The incessant demands for livable spaces mean that there is an enduring need to create new residential units. Commercial or industrial spaces that are unused or have lost their intended purposes present a pristine opportunity for repurposing. Given the sheer amount of space that can be put into practical function, the question of whether you need some sort of permission has always been raised. The short answer is no, you do not need any planning permission to undertake this conversion of office or light industrial spaces to residential units, such as flats.
Permitted development rights or PDRs is a scheme that was prescribed by the government to allow for a change of this nature without the strenuous process of acquiring permission. This B1 to C3 conversion permission was granted back in 2013. It was initially a temporary offering but has since become a permanent one. There are, of course, limitations that apply in regard to the impact to transport and highways, risks of flooding and contamination, and most importantly, of noise pollution. If these can be overcome, then the change does not need to be approved by any regulations, unless your Local Planning Authority (LPA) has some prescribed some other conditions, which is not often the case (checking is encouraged nonetheless).
A few considerations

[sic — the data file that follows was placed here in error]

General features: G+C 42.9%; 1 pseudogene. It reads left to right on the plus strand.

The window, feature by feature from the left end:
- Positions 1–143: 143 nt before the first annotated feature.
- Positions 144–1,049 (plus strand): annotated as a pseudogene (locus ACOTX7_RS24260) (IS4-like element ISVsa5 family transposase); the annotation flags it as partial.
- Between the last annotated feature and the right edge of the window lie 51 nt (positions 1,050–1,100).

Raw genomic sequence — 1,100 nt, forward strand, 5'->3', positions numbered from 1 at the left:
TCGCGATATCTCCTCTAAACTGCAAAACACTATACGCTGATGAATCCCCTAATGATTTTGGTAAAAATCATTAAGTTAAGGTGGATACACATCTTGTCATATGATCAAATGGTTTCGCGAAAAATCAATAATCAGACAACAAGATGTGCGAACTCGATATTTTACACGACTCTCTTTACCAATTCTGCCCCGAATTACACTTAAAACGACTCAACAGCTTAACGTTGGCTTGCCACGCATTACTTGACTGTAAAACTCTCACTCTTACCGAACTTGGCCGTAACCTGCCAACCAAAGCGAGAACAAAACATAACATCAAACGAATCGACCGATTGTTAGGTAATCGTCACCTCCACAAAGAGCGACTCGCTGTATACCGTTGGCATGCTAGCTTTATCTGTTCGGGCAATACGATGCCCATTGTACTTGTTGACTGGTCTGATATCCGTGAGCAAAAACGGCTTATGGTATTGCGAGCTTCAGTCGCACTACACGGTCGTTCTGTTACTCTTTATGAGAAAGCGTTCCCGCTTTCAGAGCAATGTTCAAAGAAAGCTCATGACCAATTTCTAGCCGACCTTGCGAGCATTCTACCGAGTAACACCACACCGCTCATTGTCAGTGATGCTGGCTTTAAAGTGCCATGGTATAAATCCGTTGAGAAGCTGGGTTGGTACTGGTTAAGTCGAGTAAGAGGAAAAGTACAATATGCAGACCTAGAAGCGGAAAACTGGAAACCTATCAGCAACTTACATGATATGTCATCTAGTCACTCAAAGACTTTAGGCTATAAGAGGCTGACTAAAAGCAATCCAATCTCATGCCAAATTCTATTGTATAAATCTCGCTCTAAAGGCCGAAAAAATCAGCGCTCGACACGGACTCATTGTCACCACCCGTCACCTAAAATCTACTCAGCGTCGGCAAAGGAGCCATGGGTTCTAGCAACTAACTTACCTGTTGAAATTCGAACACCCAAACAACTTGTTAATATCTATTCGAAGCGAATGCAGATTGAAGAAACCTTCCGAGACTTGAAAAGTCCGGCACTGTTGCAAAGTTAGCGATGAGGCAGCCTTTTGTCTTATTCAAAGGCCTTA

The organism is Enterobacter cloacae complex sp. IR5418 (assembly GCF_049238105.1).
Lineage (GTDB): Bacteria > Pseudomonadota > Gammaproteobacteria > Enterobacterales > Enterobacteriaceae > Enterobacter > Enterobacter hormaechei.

The process is not as straightforward or hassle-free as we imply it to be. There is still some information that needs to be divulged and evidence that needs to be provided for the application process, for the change to go through Prior Approval. You have to prove that the current use of the space is Light Industrial. You need to have a clear strategy and design for the conversion project. This determines whether other policies come into play, and whether levies, such as Community and Infrastructure Levy, will apply. A detailed site plan is therefore an important prerequisite. This, among other things, will guarantee that transport will not be interrupted and other neighboring industrial services will not suffer any interruptions or losses.
Should all this be taken care of, the LPA will verify your provided information and seek the corroboration of the highway authority, the Environment Agency and make assessments of contamination and flooding risks. This typically takes 56 days before a deliberate response is offered which will give you the go-ahead to continue with your envisioned development.
The Quality Issue
Of importance is that the housing that is inevitably provided is of high quality. A UCL study determined that the high rates of development led to an inconsistency in the quality of developments that were being rolled out, with the main concerns been that the amenity spaces were limited, the designs were of low quality, and that the locations for residential amenities were unsuitable. This underscored the supposition that these conversion developments in town centres and cities were ill-suited since the facades of the new developments would indubitably interrupt that which is already existing.
The Successful Take
A little help goes a long way especially in ensuring that there is total compliance with the LPA and that the whole process of repurposing, including interior and exterior designs ends up a success. The advantage in seeking some outside architectural guidance is that you may also get branding assistance, if that is of concern to the success of the project. When you get that assistance through the Prior Approval process your chances of success shift from uncertain to pretty much guaranteed. Given how much investment, both in time and money goes into such a project, a little help, undoubtedly, goes a long way.